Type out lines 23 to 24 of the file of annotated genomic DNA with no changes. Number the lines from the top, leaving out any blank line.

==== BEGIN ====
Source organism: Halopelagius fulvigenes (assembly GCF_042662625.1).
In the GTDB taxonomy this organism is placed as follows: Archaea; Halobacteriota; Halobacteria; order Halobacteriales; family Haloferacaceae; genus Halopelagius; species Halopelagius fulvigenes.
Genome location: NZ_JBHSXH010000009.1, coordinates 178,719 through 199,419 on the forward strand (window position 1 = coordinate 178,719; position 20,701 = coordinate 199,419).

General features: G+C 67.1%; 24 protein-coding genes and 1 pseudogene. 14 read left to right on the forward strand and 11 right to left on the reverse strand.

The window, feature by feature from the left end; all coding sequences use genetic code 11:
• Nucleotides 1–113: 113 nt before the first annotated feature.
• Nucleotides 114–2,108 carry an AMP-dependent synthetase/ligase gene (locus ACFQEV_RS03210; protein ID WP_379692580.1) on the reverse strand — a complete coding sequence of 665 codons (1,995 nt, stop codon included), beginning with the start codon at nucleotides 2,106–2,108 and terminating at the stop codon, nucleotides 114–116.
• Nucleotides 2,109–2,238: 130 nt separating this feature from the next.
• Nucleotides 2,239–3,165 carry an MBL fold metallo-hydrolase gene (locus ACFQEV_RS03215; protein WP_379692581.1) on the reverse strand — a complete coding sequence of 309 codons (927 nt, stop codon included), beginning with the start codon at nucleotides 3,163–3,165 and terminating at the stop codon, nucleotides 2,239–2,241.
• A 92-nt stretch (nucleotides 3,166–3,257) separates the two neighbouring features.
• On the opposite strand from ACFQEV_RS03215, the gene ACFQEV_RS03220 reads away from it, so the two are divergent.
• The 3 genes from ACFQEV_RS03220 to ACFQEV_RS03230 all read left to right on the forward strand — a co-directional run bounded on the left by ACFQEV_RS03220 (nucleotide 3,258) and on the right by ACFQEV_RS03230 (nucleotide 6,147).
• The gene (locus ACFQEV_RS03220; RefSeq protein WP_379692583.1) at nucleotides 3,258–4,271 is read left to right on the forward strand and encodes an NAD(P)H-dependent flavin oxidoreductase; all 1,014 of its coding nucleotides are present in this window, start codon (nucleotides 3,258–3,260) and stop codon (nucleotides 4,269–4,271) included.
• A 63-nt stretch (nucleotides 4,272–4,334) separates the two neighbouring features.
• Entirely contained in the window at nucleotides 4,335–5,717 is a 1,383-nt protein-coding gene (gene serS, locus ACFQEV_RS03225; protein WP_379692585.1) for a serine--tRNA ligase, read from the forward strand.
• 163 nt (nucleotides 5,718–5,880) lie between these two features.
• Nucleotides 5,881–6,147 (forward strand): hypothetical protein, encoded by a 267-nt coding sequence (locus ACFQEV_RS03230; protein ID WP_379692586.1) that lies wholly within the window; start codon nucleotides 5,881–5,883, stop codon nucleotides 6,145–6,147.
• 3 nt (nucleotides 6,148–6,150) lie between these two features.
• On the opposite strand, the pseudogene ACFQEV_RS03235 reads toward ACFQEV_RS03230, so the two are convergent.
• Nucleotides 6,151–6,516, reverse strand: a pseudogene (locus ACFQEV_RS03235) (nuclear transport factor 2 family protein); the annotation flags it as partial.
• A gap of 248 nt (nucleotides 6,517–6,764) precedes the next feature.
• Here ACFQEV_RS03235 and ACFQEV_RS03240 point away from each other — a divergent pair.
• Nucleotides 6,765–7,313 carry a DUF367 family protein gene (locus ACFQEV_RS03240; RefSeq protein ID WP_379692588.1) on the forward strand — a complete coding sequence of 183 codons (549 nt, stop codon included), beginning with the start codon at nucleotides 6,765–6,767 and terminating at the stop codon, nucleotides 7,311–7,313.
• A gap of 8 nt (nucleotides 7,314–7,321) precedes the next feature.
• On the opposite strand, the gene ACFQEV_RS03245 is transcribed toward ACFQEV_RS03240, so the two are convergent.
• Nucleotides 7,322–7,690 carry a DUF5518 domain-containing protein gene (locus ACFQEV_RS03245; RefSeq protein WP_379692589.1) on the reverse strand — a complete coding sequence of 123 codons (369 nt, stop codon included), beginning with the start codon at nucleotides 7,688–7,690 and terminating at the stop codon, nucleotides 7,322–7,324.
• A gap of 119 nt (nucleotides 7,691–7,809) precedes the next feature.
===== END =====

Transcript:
• Nucleotides 6,765–7,313 carry a DUF367 family protein gene (locus ACFQEV_RS03240; RefSeq protein ID WP_379692588.1) on the forward strand — a complete coding sequence of 183 codons (549 nt, stop codon included), beginning with the start codon at nucleotides 6,765–6,767 and terminating at the stop codon, nucleotides 7,311–7,313.
• A gap of 8 nt (nucleotides 7,314–7,321) precedes the next feature.